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Spermatoceles (also known as spermatic cysts) are cysts (closed sacs) that develop in the epididymis. They are generally benign and painless and are usually filled with clear or milky fluid that can contain semen. They vary in size and generally are not a serious condition, requiring treatment only if they grow large enough to cause discomfort.

Generally, spermatoceles are best left alone even though they don’t go away on their own. In case they enlarge and begin to cause discomfort, the doctor may suggest one of the following procedures:

  • Spermatocelectomy: during this procedure, the doctor will make an incision in the scrotum and separate the cyst from the epididymis. It can be done under local or general anesthesia. This procedure does not guarantee that the spermatocele will not come back in the future.
  • Aspiration with sclerotherapy: this procedure is used less often as it can damage the epididymis. During aspiration, a needle will be inserted into the cyst in order to drain the fluid. If the condition recurs, the doctor can recommend aspirating the fluid again. Aspiration is usually used only on men over the age of 60.

If the spermatocele is causing some degree of pain but the doctor does not consider surgery necessary, he can recommend some over-the-counter medication like Tylenol or Advil.

There is only one type of spermatocele.

Symptoms of Spermatocele

Although it does not generally cause any symptoms, if it becomes large enough the patient can experience the following symptoms:

  • Feeling pain or discomfort in the affected testicle
  • Feeling a mass behind the affected testicle
  • A feeling of heaviness in the affected testicle

Diagnosis of Spermatocele

A spermatocele is usually discovered during a testicular self-examination or by the doctor while performing a routine physical exam. After discovering it, the doctor will use transillumination to check for any solid masses that can be caused by problems such as testicular cancer. An ultrasound may also be used to confirm the diagnosis.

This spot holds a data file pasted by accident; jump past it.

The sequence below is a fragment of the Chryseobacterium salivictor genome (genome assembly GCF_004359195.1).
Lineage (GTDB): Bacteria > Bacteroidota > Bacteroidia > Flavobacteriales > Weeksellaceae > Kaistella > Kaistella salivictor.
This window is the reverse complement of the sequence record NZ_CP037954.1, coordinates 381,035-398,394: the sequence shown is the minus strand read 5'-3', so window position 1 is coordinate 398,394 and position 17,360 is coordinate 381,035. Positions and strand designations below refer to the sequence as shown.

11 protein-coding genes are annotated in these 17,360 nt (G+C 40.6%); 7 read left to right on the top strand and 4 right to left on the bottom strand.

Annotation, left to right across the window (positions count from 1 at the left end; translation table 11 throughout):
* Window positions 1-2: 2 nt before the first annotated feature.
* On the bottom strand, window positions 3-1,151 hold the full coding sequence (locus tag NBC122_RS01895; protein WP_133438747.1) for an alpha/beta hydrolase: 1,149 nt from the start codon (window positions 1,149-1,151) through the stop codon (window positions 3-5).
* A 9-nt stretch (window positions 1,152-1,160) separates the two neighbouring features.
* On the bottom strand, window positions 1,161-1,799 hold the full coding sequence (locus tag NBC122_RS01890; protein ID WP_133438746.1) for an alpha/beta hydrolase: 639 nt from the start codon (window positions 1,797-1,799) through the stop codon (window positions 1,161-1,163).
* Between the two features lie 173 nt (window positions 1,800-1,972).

Risk Factors for Spermatocele

There is only one risk factor for spermatocele and that is aging as it is generally found in men over the age of 20.

Causes of Spermatocele

There are no known causes for spermatoceles. They may result from a blockage in the epididymis. Trauma or inflammation of the testicles can cause blockage in the epididymis.

Although in most cases spermatoceles are best left alone, it is normal for people to search for different methods to deal with this problem. Keep in mind though that these treatments have not been scientifically proven so it is important to ask for a doctor’s advice before trying them. Some of these alternative remedies are:

  • Adopting a low-fat diet;
  • Boiling pumpkin seeds in hot water and consuming them while still hot;
  • Consuming more tomatoes as they contain antioxidants that prevent tissue damage;
  • Releasing the accumulated sperm regularly can reduce the chance of developing a spermatocele;
  • Applying topical iodine on the scrotum can help decrease the size of the spermatocele.

Since the exact causes of spermatocele are unknown, there are no ways to prevent spermatocele. It is important though to conduct testicular self-exams as they can help detect any masses that may appear on the testicles.

Regular self-examination is important, but it should not replace a doctor’s examination.

Are you suffering from spermatocele? You can always learn more about spermatoceles and how to treat and cure them by getting in touch with our highly-skilled urologists at Cedars-Sinai Marina del Rey Hospital.

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